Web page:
|Cell biology: a key driver of therapeutic innovation.|
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|PMID: 23148230 Owner: NLM Status: MEDLINE|
|All processes associated with cellular function are likely to contribute to disease. Particularly in the cancer field, most major therapeutic innovations have originated from the elucidation of basic molecular mechanisms by academic researchers. Recent breakthroughs in molecularly targeted drug discovery have made it clear that it is the depth with which a biological process is understood that empowers its translation. We propose that early, more strategic, support of cutting-edge academic research by industry may be more effective for translational purposes than the current model of a late selection of community-evolved projects.|
|Oliver Hantschel; Giulio Superti-Furga|
|Type: Journal Article|
|Title: The Journal of cell biology Volume: 199 ISSN: 1540-8140 ISO Abbreviation: J. Cell Biol. Publication Date: 2012 Nov|
|Created Date: 2012-11-13 Completed Date: 2013-02-19 Revised Date: 2013-05-20|
Medline Journal Info:
|Nlm Unique ID: 0375356 Medline TA: J Cell Biol Country: United States|
|Languages: eng Pagination: 571-5 Citation Subset: IM|
|École polytechnique fédérale de Lausanne, School of Life Sciences, Swiss Institute for Experimental Cancer Research, CH-1015 Lausanne, Switzerland.|
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Molecular Targeted Therapy
Journal ID (nlm-ta): J Cell Biol
Journal ID (iso-abbrev): J. Cell Biol
Journal ID (hwp): jcb
Publisher: The Rockefeller University Press
© 2012 Hantschel and Superti-Furga
Received Day: 20 Month: 8 Year: 2012
Accepted Day: 16 Month: 10 Year: 2012
Print publication date: Day: 12 Month: 11 Year: 2012
Volume: 199 Issue: 4
First Page: 571 Last Page: 575
PubMed Id: 23148230
Publisher Id: 201208111
|Cell biology: A key driver of therapeutic innovation Alternate Title:Cell biology: A key driver of therapeutic innovation|
1École polytechnique fédérale de Lausanne (EPFL), School of Life Sciences, Swiss Institute for Experimental Cancer Research (ISREC), CH-1015 Lausanne, Switzerland
2CeMM Research Center for Molecular Medicine of the Austrian Academy of Sciences, A-1090 Vienna, Austria
|Correspondence: Correspondence to Giulio Superti-Furga: email@example.com; or Oliver Hantschel: firstname.lastname@example.org
The translation of insights obtained in scholarly, academic research into practical clinical use is not a trivial issue and cannot be left to itself to follow some sort of Darwinian selection principle (McClain, 2010). Rather, the development of a drug and new therapeutic approaches requires a concerted, well-organized effort. Yet, the process that takes ideas from basic research observations to medical practice is, unfortunately, long and inefficient (Fitzgerald, 2005). There are several discrete steps from the laboratory discovery to clinical application that include proof-of-concept studies in cellular and animal models, optimization of compounds or biologicals, evaluation of toxicity, bioavailability, and many more. Experience has shown that it is mostly the interface between these different steps that does not always work smoothly, as people with different skills and cultural backgrounds pass on the projects, often over an entire decade. During the same period, a given pharmaceutical company is likely to experience a change in leadership several times. At the same time, drug discovery is subject to “fashions” that focus on a particular pathway or drug design strategy, or target specific classes of proteins. Thus, the latest discoveries in academia, the aforementioned career cycles, and the progress of a particular project are not necessarily in synchrony. As a result, the feedback to the community of cell biologists by the drug discovery experts may cause uncertainties, mistrust, and confusion.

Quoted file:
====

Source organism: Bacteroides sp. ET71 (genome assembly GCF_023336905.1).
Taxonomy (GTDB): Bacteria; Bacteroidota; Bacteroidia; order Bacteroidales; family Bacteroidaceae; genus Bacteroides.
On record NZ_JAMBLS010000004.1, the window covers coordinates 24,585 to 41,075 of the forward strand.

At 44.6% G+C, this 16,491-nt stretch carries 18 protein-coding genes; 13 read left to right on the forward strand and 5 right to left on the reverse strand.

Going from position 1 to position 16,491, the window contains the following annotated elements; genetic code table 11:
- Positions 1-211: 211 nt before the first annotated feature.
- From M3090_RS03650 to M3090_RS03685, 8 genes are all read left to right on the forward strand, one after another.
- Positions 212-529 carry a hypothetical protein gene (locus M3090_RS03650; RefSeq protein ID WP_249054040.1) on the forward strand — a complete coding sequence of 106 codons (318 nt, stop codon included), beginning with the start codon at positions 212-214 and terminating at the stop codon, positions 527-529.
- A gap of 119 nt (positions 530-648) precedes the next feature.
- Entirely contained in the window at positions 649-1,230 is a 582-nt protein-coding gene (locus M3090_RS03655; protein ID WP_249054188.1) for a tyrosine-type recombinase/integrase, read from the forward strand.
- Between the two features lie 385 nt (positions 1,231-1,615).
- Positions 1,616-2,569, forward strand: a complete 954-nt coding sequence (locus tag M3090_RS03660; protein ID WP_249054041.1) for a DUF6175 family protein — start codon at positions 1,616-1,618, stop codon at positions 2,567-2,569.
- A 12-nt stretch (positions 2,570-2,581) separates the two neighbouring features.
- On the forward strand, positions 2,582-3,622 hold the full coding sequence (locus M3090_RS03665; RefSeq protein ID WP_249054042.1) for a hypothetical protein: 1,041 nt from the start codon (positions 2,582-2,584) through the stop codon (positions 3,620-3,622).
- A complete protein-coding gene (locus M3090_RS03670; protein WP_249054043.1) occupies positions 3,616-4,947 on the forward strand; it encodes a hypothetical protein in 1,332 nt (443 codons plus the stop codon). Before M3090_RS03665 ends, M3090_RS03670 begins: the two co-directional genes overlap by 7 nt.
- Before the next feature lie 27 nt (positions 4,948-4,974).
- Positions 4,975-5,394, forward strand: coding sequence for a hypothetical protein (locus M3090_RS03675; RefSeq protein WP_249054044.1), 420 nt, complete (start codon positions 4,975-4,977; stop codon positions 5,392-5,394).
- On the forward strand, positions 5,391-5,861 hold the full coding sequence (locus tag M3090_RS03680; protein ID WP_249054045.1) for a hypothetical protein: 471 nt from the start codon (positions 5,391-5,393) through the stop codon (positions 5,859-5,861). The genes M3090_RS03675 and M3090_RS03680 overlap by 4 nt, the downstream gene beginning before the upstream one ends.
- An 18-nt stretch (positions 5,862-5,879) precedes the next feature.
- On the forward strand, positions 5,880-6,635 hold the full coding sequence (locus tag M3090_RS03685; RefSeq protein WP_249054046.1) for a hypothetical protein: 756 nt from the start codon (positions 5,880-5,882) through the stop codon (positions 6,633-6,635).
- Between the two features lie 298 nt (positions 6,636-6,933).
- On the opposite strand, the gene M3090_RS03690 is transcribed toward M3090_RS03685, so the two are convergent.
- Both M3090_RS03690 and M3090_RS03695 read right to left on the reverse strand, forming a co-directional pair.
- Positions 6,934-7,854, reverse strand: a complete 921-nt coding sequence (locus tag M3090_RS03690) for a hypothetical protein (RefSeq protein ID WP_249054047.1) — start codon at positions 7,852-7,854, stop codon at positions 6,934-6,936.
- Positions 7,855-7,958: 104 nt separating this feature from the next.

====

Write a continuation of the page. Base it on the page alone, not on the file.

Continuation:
From a systems cell biologist point of view, all biological processes occurring in a cell or in an organism contribute to cellular homeostasis and therefore can act as disease modulators. It follows that all processes are worth being interrogated with modulating agents—be they drugs or biologicals—at the experimental level. Many cellular processes, such as the cell cycle, apoptosis, secretion, synaptic transmission, and epigenetic regulation are established pharmacological targets now, but have been unfashionable niches, neglected by the pharmaceutical industry for a long time. Likewise, there may be many other areas of cell biology, such as membrane biology, vesicular trafficking, intrinsically disordered proteins, chromosome segregation, and cell trans-differentiation that may garner mainstream attention by the industry soon.
There is hardly a cell biologist that works on a process or protein that has no “translational value.” On the contrary, rather than following some trendy area of recent successful medical application, pursuing a neglected area of cell biology and biochemistry with rigor and persistence, to the point of becoming a world expert, appears to promise a good chance of long-term translational impact. It is the depth with which a certain biological process is understood that empowers its translation. It is not the convention derived by the history of drug discovery, such as if a target is considered druggable or not. For example, drugs targeting “allosteric” pockets of regulation, far away from the well-studied ortho-(proper) steric pockets are a current craze but were considered intractable until recently. Thus, every true expert in a particular process should have the peace of mind to explore as deep as necessary their process of interest, but then should be motivated to try “pharmacological interference” with tools of chemical biology or protein engineering. Being an expert on the biochemistry and biology of the process will allow the investigator to interpret and evaluate the consequence of the intervention wisely and to propose whether a particular “translational” avenue is worth exploring or not. This will eventually form the basis for the assays that, in partnership with the pharmaceutical/biotech industry, can lead to the discovery of new drugs and treatments (Fig. 1).